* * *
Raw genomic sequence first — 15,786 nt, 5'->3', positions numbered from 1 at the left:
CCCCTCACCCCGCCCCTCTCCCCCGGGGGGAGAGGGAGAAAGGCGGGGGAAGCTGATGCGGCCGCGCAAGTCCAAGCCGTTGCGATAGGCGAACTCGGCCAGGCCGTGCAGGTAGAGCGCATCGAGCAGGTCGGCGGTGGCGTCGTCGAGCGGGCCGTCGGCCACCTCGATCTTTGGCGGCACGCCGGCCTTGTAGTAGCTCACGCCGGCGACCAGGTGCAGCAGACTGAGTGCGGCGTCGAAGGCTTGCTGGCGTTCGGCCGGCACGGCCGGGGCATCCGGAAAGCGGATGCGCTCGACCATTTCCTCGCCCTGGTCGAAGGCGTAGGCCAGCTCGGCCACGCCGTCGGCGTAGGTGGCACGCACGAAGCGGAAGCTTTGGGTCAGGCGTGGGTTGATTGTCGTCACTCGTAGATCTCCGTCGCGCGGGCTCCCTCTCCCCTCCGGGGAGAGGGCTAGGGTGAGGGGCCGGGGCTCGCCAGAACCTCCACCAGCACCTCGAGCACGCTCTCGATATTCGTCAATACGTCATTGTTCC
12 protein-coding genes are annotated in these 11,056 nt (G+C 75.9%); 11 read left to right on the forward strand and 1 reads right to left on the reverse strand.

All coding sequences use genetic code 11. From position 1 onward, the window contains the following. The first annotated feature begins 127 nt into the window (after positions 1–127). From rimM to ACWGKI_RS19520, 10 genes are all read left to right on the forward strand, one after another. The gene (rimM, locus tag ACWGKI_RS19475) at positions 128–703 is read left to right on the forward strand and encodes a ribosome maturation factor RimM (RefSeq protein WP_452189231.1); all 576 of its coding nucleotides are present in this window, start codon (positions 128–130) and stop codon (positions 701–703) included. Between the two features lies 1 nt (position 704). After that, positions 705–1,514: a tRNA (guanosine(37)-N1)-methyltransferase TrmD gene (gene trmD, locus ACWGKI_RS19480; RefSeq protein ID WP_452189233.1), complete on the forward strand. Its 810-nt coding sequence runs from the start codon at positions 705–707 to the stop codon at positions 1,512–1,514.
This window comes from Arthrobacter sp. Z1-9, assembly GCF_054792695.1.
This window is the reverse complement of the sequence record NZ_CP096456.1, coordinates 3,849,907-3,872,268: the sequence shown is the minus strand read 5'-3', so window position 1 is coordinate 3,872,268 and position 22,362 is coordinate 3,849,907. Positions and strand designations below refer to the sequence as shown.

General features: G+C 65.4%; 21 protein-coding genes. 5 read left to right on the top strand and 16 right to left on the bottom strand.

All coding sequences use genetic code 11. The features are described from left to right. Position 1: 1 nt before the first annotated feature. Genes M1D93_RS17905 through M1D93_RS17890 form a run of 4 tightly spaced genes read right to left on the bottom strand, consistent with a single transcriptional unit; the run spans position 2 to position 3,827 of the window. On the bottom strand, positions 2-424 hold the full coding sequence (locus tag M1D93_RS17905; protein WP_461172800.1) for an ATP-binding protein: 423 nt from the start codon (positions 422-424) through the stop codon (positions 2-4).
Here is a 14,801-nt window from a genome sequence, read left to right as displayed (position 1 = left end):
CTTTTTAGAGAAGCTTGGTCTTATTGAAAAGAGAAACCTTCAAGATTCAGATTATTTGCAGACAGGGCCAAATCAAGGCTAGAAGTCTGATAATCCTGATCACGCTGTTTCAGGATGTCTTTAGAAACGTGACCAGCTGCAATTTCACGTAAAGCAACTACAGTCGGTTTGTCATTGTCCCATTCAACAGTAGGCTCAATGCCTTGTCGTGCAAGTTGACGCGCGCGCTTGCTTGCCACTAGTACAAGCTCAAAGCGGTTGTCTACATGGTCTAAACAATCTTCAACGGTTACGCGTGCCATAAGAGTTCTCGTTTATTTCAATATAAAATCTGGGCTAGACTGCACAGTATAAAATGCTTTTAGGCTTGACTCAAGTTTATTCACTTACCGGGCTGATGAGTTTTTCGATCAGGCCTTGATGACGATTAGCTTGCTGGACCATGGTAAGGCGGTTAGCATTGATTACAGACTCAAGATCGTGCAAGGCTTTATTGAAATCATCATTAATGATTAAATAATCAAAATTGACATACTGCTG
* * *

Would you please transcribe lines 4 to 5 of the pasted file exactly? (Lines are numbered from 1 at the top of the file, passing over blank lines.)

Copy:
All coding sequences use genetic code 11. From position 1 onward, the window contains the following. The first annotated feature begins 127 nt into the window (after positions 1–127). From rimM to ACWGKI_RS19520, 10 genes are all read left to right on the forward strand, one after another. The gene (rimM, locus tag ACWGKI_RS19475) at positions 128–703 is read left to right on the forward strand and encodes a ribosome maturation factor RimM (RefSeq protein WP_452189231.1); all 576 of its coding nucleotides are present in this window, start codon (positions 128–130) and stop codon (positions 701–703) included. Between the two features lies 1 nt (position 704). After that, positions 705–1,514: a tRNA (guanosine(37)-N1)-methyltransferase TrmD gene (gene trmD, locus ACWGKI_RS19480; RefSeq protein ID WP_452189233.1), complete on the forward strand. Its 810-nt coding sequence runs from the start codon at positions 705–707 to the stop codon at positions 1,512–1,514.
This window comes from Arthrobacter sp. Z1-9, assembly GCF_054792695.1.